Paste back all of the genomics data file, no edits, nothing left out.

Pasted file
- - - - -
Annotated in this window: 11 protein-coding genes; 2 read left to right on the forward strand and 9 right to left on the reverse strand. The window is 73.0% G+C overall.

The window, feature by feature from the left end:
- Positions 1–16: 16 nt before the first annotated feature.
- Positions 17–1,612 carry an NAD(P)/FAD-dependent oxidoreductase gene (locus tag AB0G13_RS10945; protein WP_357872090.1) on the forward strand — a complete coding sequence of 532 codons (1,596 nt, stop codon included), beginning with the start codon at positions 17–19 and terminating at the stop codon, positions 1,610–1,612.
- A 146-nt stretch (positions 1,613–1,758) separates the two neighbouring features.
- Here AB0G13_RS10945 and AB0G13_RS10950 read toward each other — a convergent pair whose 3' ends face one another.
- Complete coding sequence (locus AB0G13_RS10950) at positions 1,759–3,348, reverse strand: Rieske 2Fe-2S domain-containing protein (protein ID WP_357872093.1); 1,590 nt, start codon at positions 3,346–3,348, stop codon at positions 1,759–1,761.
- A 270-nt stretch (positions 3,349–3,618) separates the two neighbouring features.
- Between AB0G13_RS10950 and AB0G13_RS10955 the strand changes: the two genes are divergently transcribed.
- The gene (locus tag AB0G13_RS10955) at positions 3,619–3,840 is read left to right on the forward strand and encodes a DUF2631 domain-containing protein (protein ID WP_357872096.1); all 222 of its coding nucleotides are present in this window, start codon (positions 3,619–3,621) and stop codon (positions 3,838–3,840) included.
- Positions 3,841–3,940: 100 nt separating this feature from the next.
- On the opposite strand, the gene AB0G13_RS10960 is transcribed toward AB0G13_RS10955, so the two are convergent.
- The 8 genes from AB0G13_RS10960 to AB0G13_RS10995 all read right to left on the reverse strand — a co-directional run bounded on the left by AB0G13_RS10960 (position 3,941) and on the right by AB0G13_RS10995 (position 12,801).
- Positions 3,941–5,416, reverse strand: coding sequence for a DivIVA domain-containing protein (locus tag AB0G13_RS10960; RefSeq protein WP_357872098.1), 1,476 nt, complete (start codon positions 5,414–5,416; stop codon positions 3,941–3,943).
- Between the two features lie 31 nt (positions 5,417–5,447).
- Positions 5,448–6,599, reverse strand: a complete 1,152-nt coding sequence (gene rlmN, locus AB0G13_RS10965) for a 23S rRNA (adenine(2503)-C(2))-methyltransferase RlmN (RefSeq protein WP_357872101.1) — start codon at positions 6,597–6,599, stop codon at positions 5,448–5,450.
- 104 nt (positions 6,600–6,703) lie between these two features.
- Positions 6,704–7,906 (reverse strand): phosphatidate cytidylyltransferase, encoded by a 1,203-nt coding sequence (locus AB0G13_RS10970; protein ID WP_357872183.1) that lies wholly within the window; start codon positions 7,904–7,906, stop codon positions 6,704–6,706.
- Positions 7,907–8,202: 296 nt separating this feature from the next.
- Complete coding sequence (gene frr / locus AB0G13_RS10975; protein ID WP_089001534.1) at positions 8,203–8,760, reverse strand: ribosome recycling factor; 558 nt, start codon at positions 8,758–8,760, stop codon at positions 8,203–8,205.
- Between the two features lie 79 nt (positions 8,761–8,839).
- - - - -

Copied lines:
Annotated in this window: 11 protein-coding genes; 2 read left to right on the forward strand and 9 right to left on the reverse strand. The window is 73.0% G+C overall.

The window, feature by feature from the left end:
- Positions 1–16: 16 nt before the first annotated feature.
- Positions 17–1,612 carry an NAD(P)/FAD-dependent oxidoreductase gene (locus tag AB0G13_RS10945; protein WP_357872090.1) on the forward strand — a complete coding sequence of 532 codons (1,596 nt, stop codon included), beginning with the start codon at positions 17–19 and terminating at the stop codon, positions 1,610–1,612.
- A 146-nt stretch (positions 1,613–1,758) separates the two neighbouring features.
- Here AB0G13_RS10945 and AB0G13_RS10950 read toward each other — a convergent pair whose 3' ends face one another.
- Complete coding sequence (locus AB0G13_RS10950) at positions 1,759–3,348, reverse strand: Rieske 2Fe-2S domain-containing protein (protein ID WP_357872093.1); 1,590 nt, start codon at positions 3,346–3,348, stop codon at positions 1,759–1,761.
- A 270-nt stretch (positions 3,349–3,618) separates the two neighbouring features.
- Between AB0G13_RS10950 and AB0G13_RS10955 the strand changes: the two genes are divergently transcribed.
- The gene (locus tag AB0G13_RS10955) at positions 3,619–3,840 is read left to right on the forward strand and encodes a DUF2631 domain-containing protein (protein ID WP_357872096.1); all 222 of its coding nucleotides are present in this window, start codon (positions 3,619–3,621) and stop codon (positions 3,838–3,840) included.
- Positions 3,841–3,940: 100 nt separating this feature from the next.
- On the opposite strand, the gene AB0G13_RS10960 is transcribed toward AB0G13_RS10955, so the two are convergent.
- The 8 genes from AB0G13_RS10960 to AB0G13_RS10995 all read right to left on the reverse strand — a co-directional run bounded on the left by AB0G13_RS10960 (position 3,941) and on the right by AB0G13_RS10995 (position 12,801).
- Positions 3,941–5,416, reverse strand: coding sequence for a DivIVA domain-containing protein (locus tag AB0G13_RS10960; RefSeq protein WP_357872098.1), 1,476 nt, complete (start codon positions 5,414–5,416; stop codon positions 3,941–3,943).
- Between the two features lie 31 nt (positions 5,417–5,447).
- Positions 5,448–6,599, reverse strand: a complete 1,152-nt coding sequence (gene rlmN, locus AB0G13_RS10965) for a 23S rRNA (adenine(2503)-C(2))-methyltransferase RlmN (RefSeq protein WP_357872101.1) — start codon at positions 6,597–6,599, stop codon at positions 5,448–5,450.
- 104 nt (positions 6,600–6,703) lie between these two features.
- Positions 6,704–7,906 (reverse strand): phosphatidate cytidylyltransferase, encoded by a 1,203-nt coding sequence (locus AB0G13_RS10970; protein ID WP_357872183.1) that lies wholly within the window; start codon positions 7,904–7,906, stop codon positions 6,704–6,706.
- Positions 7,907–8,202: 296 nt separating this feature from the next.
- Complete coding sequence (gene frr / locus AB0G13_RS10975; protein ID WP_089001534.1) at positions 8,203–8,760, reverse strand: ribosome recycling factor; 558 nt, start codon at positions 8,758–8,760, stop codon at positions 8,203–8,205.
- Between the two features lie 79 nt (positions 8,761–8,839).